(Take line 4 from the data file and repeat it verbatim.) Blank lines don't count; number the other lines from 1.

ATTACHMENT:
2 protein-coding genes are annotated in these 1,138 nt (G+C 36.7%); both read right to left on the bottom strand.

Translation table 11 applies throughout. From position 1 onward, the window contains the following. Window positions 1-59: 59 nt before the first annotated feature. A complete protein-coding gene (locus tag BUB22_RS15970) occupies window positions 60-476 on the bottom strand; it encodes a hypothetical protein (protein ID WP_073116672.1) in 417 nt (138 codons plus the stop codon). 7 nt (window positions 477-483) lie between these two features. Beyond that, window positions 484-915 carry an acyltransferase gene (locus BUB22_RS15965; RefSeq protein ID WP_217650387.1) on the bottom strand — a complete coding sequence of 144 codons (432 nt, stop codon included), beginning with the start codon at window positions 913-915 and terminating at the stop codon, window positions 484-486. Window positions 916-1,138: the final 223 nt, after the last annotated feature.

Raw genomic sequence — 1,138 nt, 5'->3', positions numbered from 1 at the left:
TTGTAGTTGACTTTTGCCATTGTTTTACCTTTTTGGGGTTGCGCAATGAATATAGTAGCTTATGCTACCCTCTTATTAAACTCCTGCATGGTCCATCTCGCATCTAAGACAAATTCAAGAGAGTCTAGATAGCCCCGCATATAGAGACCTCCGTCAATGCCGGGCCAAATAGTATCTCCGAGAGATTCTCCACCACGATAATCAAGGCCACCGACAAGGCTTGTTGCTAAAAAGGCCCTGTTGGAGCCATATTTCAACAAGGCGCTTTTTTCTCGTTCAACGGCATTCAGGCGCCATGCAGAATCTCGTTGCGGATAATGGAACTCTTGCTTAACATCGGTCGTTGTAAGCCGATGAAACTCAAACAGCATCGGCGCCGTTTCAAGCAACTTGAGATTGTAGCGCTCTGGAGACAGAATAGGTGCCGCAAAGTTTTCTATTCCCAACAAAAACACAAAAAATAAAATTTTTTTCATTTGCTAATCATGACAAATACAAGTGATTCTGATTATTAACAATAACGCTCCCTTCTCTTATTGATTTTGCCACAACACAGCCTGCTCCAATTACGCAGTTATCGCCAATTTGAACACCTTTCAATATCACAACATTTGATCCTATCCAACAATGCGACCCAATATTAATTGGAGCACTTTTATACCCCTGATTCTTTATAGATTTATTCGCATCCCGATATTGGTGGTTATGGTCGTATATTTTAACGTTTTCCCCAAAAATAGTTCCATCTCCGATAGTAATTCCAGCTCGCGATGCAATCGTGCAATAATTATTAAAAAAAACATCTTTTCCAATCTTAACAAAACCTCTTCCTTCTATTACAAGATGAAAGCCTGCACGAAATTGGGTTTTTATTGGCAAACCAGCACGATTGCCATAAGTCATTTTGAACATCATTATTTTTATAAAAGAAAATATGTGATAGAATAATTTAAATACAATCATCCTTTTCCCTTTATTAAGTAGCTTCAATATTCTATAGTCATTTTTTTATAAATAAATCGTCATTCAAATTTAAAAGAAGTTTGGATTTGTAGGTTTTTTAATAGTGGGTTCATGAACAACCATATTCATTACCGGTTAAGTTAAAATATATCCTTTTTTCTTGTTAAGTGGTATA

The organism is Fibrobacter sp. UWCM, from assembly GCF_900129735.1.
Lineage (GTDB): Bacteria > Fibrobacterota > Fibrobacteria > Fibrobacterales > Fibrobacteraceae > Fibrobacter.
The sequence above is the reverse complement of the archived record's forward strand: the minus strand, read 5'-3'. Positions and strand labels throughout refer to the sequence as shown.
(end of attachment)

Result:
TTGTAGTTGACTTTTGCCATTGTTTTACCTTTTTGGGGTTGCGCAATGAATATAGTAGCTTATGCTACCCTCTTATTAAACTCCTGCATGGTCCATCTCGCATCTAAGACAAATTCAAGAGAGTCTAGATAGCCCCGCATATAGAGACCTCCGTCAATGCCGGGCCAAATAGTATCTCCGAGAGATTCTCCACCACGATAATCAAGGCCACCGACAAGGCTTGTTGCTAAAAAGGCCCTGTTGGAGCCATATTTCAACAAGGCGCTTTTTTCTCGTTCAACGGCATTCAGGCGCCATGCAGAATCTCGTTGCGGATAATGGAACTCTTGCTTAACATCGGTCGTTGTAAGCCGATGAAACTCAAACAGCATCGGCGCCGTTTCAAGCAACTTGAGATTGTAGCGCTCTGGAGACAGAATAGGTGCCGCAAAGTTTTCTATTCCCAACAAAAACACAAAAAATAAAATTTTTTTCATTTGCTAATCATGACAAATACAAGTGATTCTGATTATTAACAATAACGCTCCCTTCTCTTATTGATTTTGCCACAACACAGCCTGCTCCAATTACGCAGTTATCGCCAATTTGAACACCTTTCAATATCACAACATTTGATCCTATCCAACAATGCGACCCAATATTAATTGGAGCACTTTTATACCCCTGATTCTTTATAGATTTATTCGCATCCCGATATTGGTGGTTATGGTCGTATATTTTAACGTTTTCCCCAAAAATAGTTCCATCTCCGATAGTAATTCCAGCTCGCGATGCAATCGTGCAATAATTATTAAAAAAAACATCTTTTCCAATCTTAACAAAACCTCTTCCTTCTATTACAAGATGAAAGCCTGCACGAAATTGGGTTTTTATTGGCAAACCAGCACGATTGCCATAAGTCATTTTGAACATCATTATTTTTATAAAAGAAAATATGTGATAGAATAATTTAAATACAATCATCCTTTTCCCTTTATTAAGTAGCTTCAATATTCTATAGTCATTTTTTTATAAATAAATCGTCATTCAAATTTAAAAGAAGTTTGGATTTGTAGGTTTTTTAATAGTGGGTTCATGAACAACCATATTCATTACCGGTTAAGTTAAAATATATCCTTTTTTCTTGTTAAGTGGTATA